“When I have gone through there with other peers, whether they are in surfing or not, it’s very cool to introduce them to (Newport’s surf) history and how relevant it is to the progression of all action sports, whether that’s surfing, skateboarding or snowboarding,” says Walsh. “It has a place in surfing history. It’s a very cool aspect of what Newport is.”
The Newport connection brought Murphy and Walsh together when Murphy moved to Maui for a time. Recently, Murphy has been spending winters in the surfing mecca. It’s where Murphy took his surfing photography to the next level, paddling into merciless waves to get shots of Walsh and other big wave chargers. He got so into shooting surfing that he rarely found time to surf himself — something that he’s changed since returning home.
“It feels so nice to be around the ocean that I know; the same waters that I learned to swim in,” Murphy said. “It’s a very euphoric feeling to just have time to be with your friends in the ocean, which is really the thing I love most in life. The best surfer is the surfer having the most fun.”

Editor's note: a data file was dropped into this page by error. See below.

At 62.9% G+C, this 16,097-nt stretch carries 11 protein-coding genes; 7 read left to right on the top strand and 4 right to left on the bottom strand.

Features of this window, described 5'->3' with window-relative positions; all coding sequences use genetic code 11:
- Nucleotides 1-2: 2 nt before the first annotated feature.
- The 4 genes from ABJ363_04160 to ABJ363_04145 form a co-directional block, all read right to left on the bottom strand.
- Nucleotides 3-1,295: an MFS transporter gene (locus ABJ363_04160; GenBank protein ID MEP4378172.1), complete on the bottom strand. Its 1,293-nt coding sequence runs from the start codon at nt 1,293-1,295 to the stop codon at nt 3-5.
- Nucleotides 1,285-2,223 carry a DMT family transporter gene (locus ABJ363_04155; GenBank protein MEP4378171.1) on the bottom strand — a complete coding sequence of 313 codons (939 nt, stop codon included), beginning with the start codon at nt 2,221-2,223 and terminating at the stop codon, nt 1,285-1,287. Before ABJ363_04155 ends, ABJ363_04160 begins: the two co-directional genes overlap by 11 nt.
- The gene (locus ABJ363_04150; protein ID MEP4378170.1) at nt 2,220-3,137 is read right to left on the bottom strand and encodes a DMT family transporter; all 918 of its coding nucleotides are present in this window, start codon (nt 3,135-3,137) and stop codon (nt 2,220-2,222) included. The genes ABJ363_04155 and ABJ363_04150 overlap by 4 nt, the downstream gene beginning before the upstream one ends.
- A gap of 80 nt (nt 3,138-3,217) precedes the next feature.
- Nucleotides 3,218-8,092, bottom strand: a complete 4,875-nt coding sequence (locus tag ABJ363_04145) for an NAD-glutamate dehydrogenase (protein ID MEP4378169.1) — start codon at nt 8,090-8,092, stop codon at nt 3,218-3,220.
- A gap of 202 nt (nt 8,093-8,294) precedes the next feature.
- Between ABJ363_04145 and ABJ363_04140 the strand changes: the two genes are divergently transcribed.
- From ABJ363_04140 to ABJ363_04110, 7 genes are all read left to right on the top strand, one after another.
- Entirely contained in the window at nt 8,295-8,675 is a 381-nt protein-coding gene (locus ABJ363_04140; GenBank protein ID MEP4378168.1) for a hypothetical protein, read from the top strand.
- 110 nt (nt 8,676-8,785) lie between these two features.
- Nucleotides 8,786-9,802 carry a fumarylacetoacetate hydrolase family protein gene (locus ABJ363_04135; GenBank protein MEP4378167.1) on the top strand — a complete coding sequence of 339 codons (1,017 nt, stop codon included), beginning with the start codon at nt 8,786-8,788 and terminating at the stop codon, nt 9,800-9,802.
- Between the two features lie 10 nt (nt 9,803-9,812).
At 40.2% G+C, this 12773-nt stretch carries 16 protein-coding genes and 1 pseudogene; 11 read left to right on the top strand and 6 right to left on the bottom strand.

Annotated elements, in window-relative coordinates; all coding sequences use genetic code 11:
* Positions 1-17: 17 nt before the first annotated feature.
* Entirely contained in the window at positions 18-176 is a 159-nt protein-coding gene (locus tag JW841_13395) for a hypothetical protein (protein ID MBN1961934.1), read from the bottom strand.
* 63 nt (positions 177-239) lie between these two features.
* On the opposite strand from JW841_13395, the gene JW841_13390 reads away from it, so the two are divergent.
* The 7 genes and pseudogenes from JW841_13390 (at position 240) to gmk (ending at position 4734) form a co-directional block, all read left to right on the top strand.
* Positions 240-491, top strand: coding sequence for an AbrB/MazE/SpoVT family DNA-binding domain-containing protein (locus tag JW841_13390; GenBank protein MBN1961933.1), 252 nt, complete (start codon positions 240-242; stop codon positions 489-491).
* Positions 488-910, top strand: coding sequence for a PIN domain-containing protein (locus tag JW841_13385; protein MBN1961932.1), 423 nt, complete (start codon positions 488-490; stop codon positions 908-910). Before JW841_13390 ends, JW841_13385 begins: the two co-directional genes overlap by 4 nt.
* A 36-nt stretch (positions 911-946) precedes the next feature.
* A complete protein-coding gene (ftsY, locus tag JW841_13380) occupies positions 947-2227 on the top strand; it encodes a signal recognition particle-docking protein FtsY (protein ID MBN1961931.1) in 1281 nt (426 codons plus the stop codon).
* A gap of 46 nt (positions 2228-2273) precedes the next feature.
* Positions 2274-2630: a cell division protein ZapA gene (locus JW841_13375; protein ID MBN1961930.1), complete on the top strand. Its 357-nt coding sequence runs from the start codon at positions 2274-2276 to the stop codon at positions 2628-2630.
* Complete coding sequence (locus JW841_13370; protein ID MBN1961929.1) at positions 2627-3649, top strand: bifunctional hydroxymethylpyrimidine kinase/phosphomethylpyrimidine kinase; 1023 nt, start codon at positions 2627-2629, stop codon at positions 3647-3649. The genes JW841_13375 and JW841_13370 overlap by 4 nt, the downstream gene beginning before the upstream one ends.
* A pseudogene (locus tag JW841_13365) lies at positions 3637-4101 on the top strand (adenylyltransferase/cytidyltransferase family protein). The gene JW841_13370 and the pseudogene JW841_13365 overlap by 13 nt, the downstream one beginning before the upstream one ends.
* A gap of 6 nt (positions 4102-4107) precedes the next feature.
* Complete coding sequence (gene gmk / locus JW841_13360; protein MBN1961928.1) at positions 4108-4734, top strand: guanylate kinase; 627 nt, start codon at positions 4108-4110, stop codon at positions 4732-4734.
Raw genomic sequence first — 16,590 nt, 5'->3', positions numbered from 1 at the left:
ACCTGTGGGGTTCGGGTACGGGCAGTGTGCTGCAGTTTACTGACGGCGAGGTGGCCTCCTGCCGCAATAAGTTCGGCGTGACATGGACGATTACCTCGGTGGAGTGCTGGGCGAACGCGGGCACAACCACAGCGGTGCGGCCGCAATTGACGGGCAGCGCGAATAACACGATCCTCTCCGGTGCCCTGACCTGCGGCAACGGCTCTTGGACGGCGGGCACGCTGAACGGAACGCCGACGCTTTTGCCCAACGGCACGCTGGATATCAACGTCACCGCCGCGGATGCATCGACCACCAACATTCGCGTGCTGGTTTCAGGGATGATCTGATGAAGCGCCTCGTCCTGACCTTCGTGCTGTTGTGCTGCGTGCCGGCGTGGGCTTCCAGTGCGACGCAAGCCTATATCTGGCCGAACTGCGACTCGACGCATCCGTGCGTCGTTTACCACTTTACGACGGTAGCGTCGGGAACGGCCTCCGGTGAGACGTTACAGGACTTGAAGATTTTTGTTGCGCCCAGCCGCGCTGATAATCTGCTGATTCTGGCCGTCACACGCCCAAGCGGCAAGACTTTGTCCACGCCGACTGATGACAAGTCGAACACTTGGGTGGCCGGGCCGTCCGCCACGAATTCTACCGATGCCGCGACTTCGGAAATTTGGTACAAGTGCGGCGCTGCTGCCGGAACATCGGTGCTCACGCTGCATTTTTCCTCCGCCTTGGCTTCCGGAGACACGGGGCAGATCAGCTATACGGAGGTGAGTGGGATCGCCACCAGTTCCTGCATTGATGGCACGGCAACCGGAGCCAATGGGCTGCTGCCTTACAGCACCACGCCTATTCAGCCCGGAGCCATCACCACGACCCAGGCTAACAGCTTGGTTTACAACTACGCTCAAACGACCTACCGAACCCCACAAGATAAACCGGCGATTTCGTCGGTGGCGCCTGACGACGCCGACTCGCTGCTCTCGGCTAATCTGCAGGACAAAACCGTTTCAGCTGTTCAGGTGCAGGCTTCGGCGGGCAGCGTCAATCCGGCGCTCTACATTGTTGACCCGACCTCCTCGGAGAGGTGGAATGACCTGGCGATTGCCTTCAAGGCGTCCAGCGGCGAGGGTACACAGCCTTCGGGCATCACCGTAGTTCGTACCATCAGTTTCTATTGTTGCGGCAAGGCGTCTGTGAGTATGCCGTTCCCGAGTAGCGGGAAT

After six successful years, Murphy will close his gallery at the end of the summer and then move to Portugal, home to amazing surf spots, including some of biggest ridable waves in the world. “I want to create art and not live off of it for a while,” says Murphy. “I’m gonna go explore the world for a bit, but I know I will come back to Newport. It’s home. At the end of the day, I’ve done a lot here. And I have more to do.”
As for Newport maintaining its surfing foothold, Abbruzzi is confident. “The surfing here is only going up. The kids are getting better and better; the surfing level is higher … they got a great group of people in front of them — their dads, their brothers, their aunts, whatever — a full community of surfers. I think there’s a bright future.”